Take a look inside the museum-worthy offices of rapper and record executive Jay-Z’s entertainment agency, Roc Nation.
By Rachel Gallaher
Lobby at Roc Nation's New York headquarters. Image by Eric Laignel.
Rivaling the many surrounding art galleries and museums in the New York’s tony Chelsea neighborhood, the new Roc Nation offices—home to much of founder and rapper Jay-Z’s personal art collection—are as innovative and statement-making as the music that comes out on the label. With sleek and masculine details that serve as a background to display art, the offices, designed by architect Jeffrey Beers, founder and CEO of award-winning design studio Jeffrey Beers International, features vibrant album covers, an array of artist photographs, athlete Jerseys and paraphernalia, and pieces from Paper Planes, Roc Nation’s apparel brand. Given the challenge of designing four floors of space and a rooftop terrace, Beers approached the project wanting to capture the creative spirit of Roc Nation, but also allow executives freedom to express themselves through the art and décor in their individual offices.
Private reception area on the 6th floor of the Roc Nation offices. A Nick Cave soundsuit, a piece from Jay-Z's personal art collection, can be seen just behind the staircase. Image by Eric Laignel.
“From the start, it was clear that the overall look had to mirror the bold and fearless culture of Roc Nation,” Beers, who is known for his hospitality work says. “We were also tasked with curating and displaying pieces from Jay-Z's incredible art collection. To highlight it, we ensured the offices and corridors looked and feel liked a gallery space.” To achieve this look Beers employed the repeated use of key materials including the industrial-leaning buffed concrete and black metal, as well as walnut wood, “for contrast and warmth.”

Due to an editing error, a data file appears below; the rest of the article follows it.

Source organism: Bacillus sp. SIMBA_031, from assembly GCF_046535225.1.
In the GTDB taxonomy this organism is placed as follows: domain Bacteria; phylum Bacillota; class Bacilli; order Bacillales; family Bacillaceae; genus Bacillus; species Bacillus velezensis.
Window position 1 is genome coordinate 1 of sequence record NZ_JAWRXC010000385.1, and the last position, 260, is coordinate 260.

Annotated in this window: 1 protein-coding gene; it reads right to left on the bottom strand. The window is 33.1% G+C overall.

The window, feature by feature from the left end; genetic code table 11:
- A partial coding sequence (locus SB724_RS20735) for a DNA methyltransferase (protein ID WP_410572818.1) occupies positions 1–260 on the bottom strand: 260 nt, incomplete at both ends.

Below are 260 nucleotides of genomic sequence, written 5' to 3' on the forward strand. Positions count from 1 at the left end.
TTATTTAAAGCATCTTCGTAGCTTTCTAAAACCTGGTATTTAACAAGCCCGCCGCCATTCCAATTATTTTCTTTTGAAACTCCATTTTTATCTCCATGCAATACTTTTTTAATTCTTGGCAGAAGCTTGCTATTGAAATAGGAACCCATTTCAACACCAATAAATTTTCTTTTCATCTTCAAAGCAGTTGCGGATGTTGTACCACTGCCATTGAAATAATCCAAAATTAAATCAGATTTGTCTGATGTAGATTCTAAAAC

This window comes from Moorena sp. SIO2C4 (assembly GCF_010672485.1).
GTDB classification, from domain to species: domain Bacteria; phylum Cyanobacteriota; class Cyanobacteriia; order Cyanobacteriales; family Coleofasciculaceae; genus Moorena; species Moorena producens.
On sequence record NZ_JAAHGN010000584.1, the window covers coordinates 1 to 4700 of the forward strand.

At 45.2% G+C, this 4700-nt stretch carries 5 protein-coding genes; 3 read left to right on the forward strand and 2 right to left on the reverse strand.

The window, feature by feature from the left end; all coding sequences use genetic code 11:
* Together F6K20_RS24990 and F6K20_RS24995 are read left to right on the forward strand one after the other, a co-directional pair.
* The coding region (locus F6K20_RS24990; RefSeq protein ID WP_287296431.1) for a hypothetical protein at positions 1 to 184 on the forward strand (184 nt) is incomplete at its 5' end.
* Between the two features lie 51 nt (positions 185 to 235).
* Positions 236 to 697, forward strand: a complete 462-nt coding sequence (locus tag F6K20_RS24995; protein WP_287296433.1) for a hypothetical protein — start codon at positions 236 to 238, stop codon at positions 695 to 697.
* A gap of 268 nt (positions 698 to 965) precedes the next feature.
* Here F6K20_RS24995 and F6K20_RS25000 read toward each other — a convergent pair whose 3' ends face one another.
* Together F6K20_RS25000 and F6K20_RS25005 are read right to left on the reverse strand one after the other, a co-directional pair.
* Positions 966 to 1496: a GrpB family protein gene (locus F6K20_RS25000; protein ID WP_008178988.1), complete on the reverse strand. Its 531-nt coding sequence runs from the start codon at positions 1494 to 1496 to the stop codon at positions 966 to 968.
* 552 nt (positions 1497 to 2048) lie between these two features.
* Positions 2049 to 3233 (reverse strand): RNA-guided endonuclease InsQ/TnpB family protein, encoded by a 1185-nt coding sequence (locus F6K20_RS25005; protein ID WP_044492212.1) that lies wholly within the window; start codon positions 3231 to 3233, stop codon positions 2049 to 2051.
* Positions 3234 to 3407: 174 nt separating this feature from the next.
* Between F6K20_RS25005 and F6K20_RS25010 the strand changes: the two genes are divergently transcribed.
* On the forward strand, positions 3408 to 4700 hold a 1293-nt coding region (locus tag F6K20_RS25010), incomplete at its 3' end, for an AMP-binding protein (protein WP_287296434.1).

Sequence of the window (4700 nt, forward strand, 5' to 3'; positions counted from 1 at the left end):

Architect Jeffrey Beers used an Italian glass office system for a sleek, sophisticated look. Image by Eric Laignel.
Individual offices run along long corridors and are framed with glass walls and black metal detailing—the glass walls help workers feel connected even when their office doors are shut and help to bring as much natural light into the interior spaces as possible. “The Italian glass system used ensures the glass is flushed to the metal frame as well as gives a reflective effect,” Beers notes, “while sidelights between offices ensure the corridors are light-filled and feel wide.”
An executive office designed by Jeffrey Beers. Image by Eric Laignel.
Public spaces include a social media theater, audio/visual screening rooms, an employee lounge, and a spacious rooftop space with striking views of the Empire State Building. The social media lounge (exactly what it sounds like) features a large bank of monitors and faux-leather paneling flanking sleek curved sofas in a royal-blue hue.
The social media theater at the Roc Nation offices. Image by Eric Laignel.
“We had particular fun designing the circular social media theater,” Beers says. “It is definitely one of the key dramatic features of the office’s design, and with its sphere shape and modern aesthetic, the lounge feels like a world within a world. Intended primarily for social media, it is also fully customizable and can act as a shared working space, office theater, and more.”
The rooftop terraces double as an outdoor workspace on warm-weather days. Image by Eric Laignel.
Although the headquarters serve as the company’s workspace, Beers infused a comfortable, residential aesthetic with classic furniture from Knoll, George Nelson, Eero Saarinen, Blu Dot, Herman Miller, and others.